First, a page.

It's a bedtime tradition that began with Little Nutbrown Hare, and each night we try to outdo the last...I love you to the moon and back...to the beach and back...to the mountians...and one of my favorites, "to Jesus and the angels" and back...We never imagined we would be saying, I love you to Africa and back...it seems like the furthest imaginable place, but yet in God's perfect timing, we plan to go.... to Africa and back!!! And when we get back, we will have another little cheek to kiss goodnight...please keep us in your prayers and enjoy this journey with us!

Saturday, January 18, 2014

Looking Up - Part One


2trust verb \ˈtrəst\

: to believe that someone or something is reliable, good, honest, effective, etc. : to have confidence in (someone or something)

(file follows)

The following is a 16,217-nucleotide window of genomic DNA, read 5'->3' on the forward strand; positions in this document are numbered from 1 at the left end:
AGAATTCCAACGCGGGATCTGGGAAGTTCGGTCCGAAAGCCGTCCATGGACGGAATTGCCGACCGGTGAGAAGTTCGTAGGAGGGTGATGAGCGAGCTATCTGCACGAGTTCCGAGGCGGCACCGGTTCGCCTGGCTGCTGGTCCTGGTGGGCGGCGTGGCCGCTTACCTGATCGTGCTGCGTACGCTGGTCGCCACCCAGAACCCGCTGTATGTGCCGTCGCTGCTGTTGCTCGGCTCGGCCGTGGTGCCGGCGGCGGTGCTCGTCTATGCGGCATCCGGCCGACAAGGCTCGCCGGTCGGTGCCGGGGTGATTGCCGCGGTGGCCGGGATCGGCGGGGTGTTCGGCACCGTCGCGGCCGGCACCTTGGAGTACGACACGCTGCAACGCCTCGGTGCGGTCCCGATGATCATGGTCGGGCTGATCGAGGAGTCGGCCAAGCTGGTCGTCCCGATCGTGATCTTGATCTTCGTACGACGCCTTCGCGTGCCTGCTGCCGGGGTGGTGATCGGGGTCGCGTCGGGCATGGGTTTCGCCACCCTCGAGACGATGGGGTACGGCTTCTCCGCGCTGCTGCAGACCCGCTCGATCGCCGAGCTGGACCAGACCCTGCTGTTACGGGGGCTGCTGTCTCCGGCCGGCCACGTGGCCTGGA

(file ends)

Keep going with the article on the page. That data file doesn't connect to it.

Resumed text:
: to believe that something is true or correct
: to hope or expect that something is true or will happen

A blog post titled “Reflection" could be expected for the first post of the new year. But I'm not there yet, I'm not at the place where I look back to reflect. I'm still assessing the situation. I'm still right here in the middle of it. It's not yet time to reflect. When I reflect on the last year, I see confusion and heartache, if I look forward I see uncertainty. I am learning to realize that it is in Him, I must Trust. I'm reminded of one of my favorite Bible verses, Romans 5:3-5, "We also have joy with our troubles, because we know that these troubles produce patience. And patience produces character, and character produces hope. And this hope will never disappoint us, because God has poured out His love to fill our hearts." So I feel like we are here, learning patience, developing character, clinging to hope and learning what it really means to trust.